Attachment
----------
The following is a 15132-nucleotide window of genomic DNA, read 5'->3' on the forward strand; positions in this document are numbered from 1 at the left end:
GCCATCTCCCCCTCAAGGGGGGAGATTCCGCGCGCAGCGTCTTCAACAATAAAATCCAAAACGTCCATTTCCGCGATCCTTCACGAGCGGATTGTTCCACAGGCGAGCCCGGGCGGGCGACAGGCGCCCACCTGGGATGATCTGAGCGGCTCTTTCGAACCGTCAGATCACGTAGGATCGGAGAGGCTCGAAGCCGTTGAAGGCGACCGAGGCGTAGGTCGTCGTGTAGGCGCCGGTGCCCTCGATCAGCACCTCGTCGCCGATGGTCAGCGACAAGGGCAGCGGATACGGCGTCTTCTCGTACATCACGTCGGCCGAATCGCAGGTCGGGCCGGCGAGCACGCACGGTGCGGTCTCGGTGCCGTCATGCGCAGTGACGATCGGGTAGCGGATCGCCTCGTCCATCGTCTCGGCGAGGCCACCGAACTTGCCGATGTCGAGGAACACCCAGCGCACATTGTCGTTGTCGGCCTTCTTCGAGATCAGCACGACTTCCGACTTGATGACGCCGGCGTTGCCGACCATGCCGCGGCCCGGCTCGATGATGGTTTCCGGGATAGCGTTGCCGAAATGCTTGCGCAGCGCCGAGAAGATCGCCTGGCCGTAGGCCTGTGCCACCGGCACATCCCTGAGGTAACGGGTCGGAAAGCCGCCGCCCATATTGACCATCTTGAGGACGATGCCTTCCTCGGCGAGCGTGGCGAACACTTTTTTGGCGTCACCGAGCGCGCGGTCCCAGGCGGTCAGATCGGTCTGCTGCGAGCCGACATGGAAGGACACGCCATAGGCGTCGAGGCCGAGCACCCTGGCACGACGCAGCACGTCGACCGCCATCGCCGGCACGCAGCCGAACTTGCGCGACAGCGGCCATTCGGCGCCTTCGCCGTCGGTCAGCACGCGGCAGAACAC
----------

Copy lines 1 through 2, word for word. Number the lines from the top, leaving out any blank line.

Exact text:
The following is a 15132-nucleotide window of genomic DNA, read 5'->3' on the forward strand; positions in this document are numbered from 1 at the left end:
GCCATCTCCCCCTCAAGGGGGGAGATTCCGCGCGCAGCGTCTTCAACAATAAAATCCAAAACGTCCATTTCCGCGATCCTTCACGAGCGGATTGTTCCACAGGCGAGCCCGGGCGGGCGACAGGCGCCCACCTGGGATGATCTGAGCGGCTCTTTCGAACCGTCAGATCACGTAGGATCGGAGAGGCTCGAAGCCGTTGAAGGCGACCGAGGCGTAGGTCGTCGTGTAGGCGCCGGTGCCCTCGATCAGCACCTCGTCGCCGATGGTCAGCGACAAGGGCAGCGGATACGGCGTCTTCTCGTACATCACGTCGGCCGAATCGCAGGTCGGGCCGGCGAGCACGCACGGTGCGGTCTCGGTGCCGTCATGCGCAGTGACGATCGGGTAGCGGATCGCCTCGTCCATCGTCTCGGCGAGGCCACCGAACTTGCCGATGTCGAGGAACACCCAGCGCACATTGTCGTTGTCGGCCTTCTTCGAGATCAGCACGACTTCCGACTTGATGACGCCGGCGTTGCCGACCATGCCGCGGCCCGGCTCGATGATGGTTTCCGGGATAGCGTTGCCGAAATGCTTGCGCAGCGCCGAGAAGATCGCCTGGCCGTAGGCCTGTGCCACCGGCACATCCCTGAGGTAACGGGTCGGAAAGCCGCCGCCCATATTGACCATCTTGAGGACGATGCCTTCCTCGGCGAGCGTGGCGAACACTTTTTTGGCGTCACCGAGCGCGCGGTCCCAGGCGGTCAGATCGGTCTGCTGCGAGCCGACATGGAAGGACACGCCATAGGCGTCGAGGCCGAGCACCCTGGCACGACGCAGCACGTCGACCGCCATCGCCGGCACGCAGCCGAACTTGCGCGACAGCGGCCATTCGGCGCCTTCGCCGTCGGTCAGCACGCGGCAGAACAC